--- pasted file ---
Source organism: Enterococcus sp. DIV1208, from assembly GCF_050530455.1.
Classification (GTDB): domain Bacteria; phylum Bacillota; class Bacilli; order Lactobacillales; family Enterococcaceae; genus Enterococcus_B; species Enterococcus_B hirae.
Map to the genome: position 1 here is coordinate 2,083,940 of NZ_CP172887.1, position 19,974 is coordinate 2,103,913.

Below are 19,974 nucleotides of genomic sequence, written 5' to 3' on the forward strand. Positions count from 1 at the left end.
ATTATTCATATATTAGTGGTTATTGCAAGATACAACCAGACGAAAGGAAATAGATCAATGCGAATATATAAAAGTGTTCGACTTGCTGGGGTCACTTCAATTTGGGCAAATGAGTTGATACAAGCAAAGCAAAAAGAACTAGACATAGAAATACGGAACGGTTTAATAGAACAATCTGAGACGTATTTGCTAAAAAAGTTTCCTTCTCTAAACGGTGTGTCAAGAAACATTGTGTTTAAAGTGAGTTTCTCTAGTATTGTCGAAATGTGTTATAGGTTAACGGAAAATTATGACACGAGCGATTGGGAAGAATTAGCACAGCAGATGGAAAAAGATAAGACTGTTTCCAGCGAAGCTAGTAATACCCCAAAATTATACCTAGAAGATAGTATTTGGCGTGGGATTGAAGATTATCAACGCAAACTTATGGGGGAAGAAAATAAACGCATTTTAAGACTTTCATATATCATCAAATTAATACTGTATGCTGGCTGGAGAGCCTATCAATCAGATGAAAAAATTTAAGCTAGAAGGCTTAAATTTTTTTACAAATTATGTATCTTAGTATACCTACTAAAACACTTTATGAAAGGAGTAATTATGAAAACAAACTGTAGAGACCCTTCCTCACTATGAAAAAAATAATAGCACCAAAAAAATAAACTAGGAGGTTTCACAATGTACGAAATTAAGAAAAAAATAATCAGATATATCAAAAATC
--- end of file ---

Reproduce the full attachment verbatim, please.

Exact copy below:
Source organism: Enterococcus sp. DIV1208, from assembly GCF_050530455.1.
Classification (GTDB): domain Bacteria; phylum Bacillota; class Bacilli; order Lactobacillales; family Enterococcaceae; genus Enterococcus_B; species Enterococcus_B hirae.
Map to the genome: position 1 here is coordinate 2,083,940 of NZ_CP172887.1, position 19,974 is coordinate 2,103,913.

Below are 19,974 nucleotides of genomic sequence, written 5' to 3' on the forward strand. Positions count from 1 at the left end.
ATTATTCATATATTAGTGGTTATTGCAAGATACAACCAGACGAAAGGAAATAGATCAATGCGAATATATAAAAGTGTTCGACTTGCTGGGGTCACTTCAATTTGGGCAAATGAGTTGATACAAGCAAAGCAAAAAGAACTAGACATAGAAATACGGAACGGTTTAATAGAACAATCTGAGACGTATTTGCTAAAAAAGTTTCCTTCTCTAAACGGTGTGTCAAGAAACATTGTGTTTAAAGTGAGTTTCTCTAGTATTGTCGAAATGTGTTATAGGTTAACGGAAAATTATGACACGAGCGATTGGGAAGAATTAGCACAGCAGATGGAAAAAGATAAGACTGTTTCCAGCGAAGCTAGTAATACCCCAAAATTATACCTAGAAGATAGTATTTGGCGTGGGATTGAAGATTATCAACGCAAACTTATGGGGGAAGAAAATAAACGCATTTTAAGACTTTCATATATCATCAAATTAATACTGTATGCTGGCTGGAGAGCCTATCAATCAGATGAAAAAATTTAAGCTAGAAGGCTTAAATTTTTTTACAAATTATGTATCTTAGTATACCTACTAAAACACTTTATGAAAGGAGTAATTATGAAAACAAACTGTAGAGACCCTTCCTCACTATGAAAAAAATAATAGCACCAAAAAAATAAACTAGGAGGTTTCACAATGTACGAAATTAAGAAAAAAATAATCAGATATATCAAAAATC